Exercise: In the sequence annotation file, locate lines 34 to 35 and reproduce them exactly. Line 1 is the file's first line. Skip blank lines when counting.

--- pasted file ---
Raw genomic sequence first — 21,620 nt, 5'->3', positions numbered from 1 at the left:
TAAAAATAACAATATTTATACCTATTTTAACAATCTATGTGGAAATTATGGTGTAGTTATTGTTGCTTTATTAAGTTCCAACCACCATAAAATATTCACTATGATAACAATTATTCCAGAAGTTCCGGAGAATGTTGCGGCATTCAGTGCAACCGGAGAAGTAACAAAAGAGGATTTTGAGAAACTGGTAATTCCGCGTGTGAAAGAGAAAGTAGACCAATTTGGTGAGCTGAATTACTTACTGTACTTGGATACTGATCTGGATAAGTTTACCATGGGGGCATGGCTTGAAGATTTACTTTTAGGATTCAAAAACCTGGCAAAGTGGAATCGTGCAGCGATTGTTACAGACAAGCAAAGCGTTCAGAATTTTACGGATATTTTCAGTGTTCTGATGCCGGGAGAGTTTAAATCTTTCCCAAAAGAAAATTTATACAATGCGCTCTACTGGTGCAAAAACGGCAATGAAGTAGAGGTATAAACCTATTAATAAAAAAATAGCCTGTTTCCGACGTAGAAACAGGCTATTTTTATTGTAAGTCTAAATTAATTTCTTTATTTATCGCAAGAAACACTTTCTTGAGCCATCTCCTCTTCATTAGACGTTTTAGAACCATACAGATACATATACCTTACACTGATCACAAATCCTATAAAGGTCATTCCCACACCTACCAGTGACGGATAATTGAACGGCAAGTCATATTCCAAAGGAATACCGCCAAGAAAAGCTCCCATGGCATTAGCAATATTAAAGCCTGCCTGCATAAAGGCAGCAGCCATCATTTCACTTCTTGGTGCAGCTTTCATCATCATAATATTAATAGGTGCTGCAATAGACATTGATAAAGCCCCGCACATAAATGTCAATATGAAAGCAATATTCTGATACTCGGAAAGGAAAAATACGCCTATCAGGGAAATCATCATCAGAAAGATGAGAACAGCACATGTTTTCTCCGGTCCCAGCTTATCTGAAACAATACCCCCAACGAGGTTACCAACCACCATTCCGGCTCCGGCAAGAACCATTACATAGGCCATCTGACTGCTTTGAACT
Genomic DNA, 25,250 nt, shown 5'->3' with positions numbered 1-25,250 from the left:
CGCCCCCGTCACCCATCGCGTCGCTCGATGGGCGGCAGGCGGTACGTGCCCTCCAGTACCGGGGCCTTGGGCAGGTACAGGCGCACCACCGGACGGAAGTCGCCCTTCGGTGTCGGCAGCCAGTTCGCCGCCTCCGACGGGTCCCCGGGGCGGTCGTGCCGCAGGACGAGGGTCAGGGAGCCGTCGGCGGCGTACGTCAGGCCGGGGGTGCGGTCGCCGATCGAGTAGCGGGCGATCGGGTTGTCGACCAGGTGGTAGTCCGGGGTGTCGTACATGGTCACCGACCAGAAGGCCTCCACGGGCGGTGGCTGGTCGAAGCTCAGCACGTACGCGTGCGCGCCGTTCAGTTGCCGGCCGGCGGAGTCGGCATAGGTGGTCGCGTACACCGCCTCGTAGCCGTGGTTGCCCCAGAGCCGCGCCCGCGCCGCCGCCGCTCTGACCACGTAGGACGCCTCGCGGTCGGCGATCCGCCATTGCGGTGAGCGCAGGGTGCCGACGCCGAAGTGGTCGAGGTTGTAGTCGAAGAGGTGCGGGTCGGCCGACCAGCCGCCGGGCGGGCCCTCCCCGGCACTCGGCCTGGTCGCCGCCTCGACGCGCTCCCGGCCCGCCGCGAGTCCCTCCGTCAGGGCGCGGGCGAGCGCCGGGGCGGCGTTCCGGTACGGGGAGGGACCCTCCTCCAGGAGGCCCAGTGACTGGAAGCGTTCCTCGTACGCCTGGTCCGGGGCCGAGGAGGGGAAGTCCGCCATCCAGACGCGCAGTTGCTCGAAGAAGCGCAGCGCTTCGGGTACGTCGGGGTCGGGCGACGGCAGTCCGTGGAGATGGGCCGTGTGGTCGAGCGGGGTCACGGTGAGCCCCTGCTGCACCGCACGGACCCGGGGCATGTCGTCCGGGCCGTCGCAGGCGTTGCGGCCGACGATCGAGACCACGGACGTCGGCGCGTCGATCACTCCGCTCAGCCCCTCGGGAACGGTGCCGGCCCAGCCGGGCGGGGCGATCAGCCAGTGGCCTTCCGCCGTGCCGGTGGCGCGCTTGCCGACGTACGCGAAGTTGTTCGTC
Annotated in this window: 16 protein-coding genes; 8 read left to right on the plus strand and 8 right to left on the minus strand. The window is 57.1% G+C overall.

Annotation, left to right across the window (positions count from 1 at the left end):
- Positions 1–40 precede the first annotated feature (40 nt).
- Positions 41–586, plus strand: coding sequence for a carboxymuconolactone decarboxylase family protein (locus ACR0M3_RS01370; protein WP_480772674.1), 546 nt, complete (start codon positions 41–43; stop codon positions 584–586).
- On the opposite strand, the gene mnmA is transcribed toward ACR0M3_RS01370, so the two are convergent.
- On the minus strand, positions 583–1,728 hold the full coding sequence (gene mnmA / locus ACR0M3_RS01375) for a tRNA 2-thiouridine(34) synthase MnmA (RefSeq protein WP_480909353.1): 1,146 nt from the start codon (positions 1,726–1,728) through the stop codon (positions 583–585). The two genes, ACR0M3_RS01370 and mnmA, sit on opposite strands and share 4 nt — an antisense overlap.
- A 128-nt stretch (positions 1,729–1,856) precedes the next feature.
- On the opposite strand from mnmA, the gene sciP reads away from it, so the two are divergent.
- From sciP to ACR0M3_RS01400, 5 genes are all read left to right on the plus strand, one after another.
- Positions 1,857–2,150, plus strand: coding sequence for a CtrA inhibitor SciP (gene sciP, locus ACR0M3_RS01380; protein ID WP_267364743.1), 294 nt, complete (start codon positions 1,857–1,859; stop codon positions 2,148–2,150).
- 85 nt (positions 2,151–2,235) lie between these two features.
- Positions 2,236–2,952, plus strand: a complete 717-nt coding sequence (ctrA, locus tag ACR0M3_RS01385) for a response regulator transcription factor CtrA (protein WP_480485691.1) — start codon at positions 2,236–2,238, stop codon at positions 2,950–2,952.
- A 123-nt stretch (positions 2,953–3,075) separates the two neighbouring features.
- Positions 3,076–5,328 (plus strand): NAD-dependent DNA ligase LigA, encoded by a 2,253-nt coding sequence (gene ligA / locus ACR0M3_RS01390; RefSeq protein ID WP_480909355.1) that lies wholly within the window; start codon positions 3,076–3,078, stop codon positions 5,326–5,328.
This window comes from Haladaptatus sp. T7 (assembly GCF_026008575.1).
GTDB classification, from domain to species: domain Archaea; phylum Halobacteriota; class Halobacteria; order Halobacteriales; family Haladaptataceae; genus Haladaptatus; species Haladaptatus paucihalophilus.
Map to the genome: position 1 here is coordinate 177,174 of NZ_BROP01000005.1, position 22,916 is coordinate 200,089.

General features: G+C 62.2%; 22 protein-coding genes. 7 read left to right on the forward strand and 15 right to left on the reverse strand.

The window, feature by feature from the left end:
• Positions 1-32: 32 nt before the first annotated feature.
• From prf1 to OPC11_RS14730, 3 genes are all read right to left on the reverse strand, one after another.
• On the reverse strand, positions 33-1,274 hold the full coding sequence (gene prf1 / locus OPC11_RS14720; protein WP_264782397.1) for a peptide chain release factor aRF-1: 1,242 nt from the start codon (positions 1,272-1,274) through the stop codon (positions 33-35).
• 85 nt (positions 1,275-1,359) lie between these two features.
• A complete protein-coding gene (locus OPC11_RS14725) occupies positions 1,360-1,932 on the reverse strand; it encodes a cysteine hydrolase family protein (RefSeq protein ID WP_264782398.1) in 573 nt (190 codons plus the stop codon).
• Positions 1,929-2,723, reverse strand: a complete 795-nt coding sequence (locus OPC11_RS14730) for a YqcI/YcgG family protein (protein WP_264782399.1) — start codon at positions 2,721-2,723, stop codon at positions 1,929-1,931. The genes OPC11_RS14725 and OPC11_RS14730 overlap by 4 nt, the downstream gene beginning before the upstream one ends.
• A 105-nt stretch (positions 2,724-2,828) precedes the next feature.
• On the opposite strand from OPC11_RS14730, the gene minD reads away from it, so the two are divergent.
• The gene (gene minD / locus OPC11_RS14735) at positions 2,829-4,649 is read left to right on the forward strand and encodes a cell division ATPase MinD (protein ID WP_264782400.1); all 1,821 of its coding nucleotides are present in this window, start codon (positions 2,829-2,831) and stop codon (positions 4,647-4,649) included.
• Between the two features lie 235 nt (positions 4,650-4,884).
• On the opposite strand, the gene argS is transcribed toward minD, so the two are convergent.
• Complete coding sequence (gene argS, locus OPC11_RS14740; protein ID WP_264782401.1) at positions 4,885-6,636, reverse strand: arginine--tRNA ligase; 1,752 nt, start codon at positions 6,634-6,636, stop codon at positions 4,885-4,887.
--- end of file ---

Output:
• On the opposite strand, the gene argS is transcribed toward minD, so the two are convergent.
• Complete coding sequence (gene argS, locus OPC11_RS14740; protein ID WP_264782401.1) at positions 4,885-6,636, reverse strand: arginine--tRNA ligase; 1,752 nt, start codon at positions 6,634-6,636, stop codon at positions 4,885-4,887.